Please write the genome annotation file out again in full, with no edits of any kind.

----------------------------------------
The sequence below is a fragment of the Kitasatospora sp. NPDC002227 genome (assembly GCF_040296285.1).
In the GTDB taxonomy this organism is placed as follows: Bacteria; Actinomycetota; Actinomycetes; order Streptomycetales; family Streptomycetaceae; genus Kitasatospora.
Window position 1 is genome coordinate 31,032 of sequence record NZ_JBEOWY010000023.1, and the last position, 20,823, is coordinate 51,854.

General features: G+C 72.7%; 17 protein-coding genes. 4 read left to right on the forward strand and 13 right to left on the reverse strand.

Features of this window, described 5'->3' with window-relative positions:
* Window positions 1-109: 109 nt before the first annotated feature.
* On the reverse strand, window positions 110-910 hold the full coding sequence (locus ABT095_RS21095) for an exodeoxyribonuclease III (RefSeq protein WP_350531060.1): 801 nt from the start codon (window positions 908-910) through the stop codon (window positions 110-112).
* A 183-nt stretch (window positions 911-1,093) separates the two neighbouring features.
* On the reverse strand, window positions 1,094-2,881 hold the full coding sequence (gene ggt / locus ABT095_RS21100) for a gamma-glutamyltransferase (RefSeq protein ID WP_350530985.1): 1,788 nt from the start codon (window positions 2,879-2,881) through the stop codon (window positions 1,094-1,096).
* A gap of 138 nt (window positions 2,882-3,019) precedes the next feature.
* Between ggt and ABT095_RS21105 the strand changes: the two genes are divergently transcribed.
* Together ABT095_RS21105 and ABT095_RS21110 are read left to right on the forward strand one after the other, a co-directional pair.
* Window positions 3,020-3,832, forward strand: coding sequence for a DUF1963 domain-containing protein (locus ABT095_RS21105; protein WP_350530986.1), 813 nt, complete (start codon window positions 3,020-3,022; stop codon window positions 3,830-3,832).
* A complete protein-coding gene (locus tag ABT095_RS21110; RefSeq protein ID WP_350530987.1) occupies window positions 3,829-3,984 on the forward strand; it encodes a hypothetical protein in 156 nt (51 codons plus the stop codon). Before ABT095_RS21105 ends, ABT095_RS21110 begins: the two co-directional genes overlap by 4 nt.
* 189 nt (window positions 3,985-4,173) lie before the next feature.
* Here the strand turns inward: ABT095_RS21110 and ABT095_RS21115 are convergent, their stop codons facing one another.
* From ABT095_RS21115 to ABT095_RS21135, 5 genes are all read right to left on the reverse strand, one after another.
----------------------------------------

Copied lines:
The sequence below is a fragment of the Kitasatospora sp. NPDC002227 genome (assembly GCF_040296285.1).
In the GTDB taxonomy this organism is placed as follows: Bacteria; Actinomycetota; Actinomycetes; order Streptomycetales; family Streptomycetaceae; genus Kitasatospora.
Window position 1 is genome coordinate 31,032 of sequence record NZ_JBEOWY010000023.1, and the last position, 20,823, is coordinate 51,854.

General features: G+C 72.7%; 17 protein-coding genes. 4 read left to right on the forward strand and 13 right to left on the reverse strand.

Features of this window, described 5'->3' with window-relative positions:
* Window positions 1-109: 109 nt before the first annotated feature.
* On the reverse strand, window positions 110-910 hold the full coding sequence (locus ABT095_RS21095) for an exodeoxyribonuclease III (RefSeq protein WP_350531060.1): 801 nt from the start codon (window positions 908-910) through the stop codon (window positions 110-112).
* A 183-nt stretch (window positions 911-1,093) separates the two neighbouring features.
* On the reverse strand, window positions 1,094-2,881 hold the full coding sequence (gene ggt / locus ABT095_RS21100) for a gamma-glutamyltransferase (RefSeq protein ID WP_350530985.1): 1,788 nt from the start codon (window positions 2,879-2,881) through the stop codon (window positions 1,094-1,096).
* A gap of 138 nt (window positions 2,882-3,019) precedes the next feature.
* Between ggt and ABT095_RS21105 the strand changes: the two genes are divergently transcribed.
* Together ABT095_RS21105 and ABT095_RS21110 are read left to right on the forward strand one after the other, a co-directional pair.
* Window positions 3,020-3,832, forward strand: coding sequence for a DUF1963 domain-containing protein (locus ABT095_RS21105; protein WP_350530986.1), 813 nt, complete (start codon window positions 3,020-3,022; stop codon window positions 3,830-3,832).
* A complete protein-coding gene (locus tag ABT095_RS21110; RefSeq protein ID WP_350530987.1) occupies window positions 3,829-3,984 on the forward strand; it encodes a hypothetical protein in 156 nt (51 codons plus the stop codon). Before ABT095_RS21105 ends, ABT095_RS21110 begins: the two co-directional genes overlap by 4 nt.
* 189 nt (window positions 3,985-4,173) lie before the next feature.
* Here the strand turns inward: ABT095_RS21110 and ABT095_RS21115 are convergent, their stop codons facing one another.
* From ABT095_RS21115 to ABT095_RS21135, 5 genes are all read right to left on the reverse strand, one after another.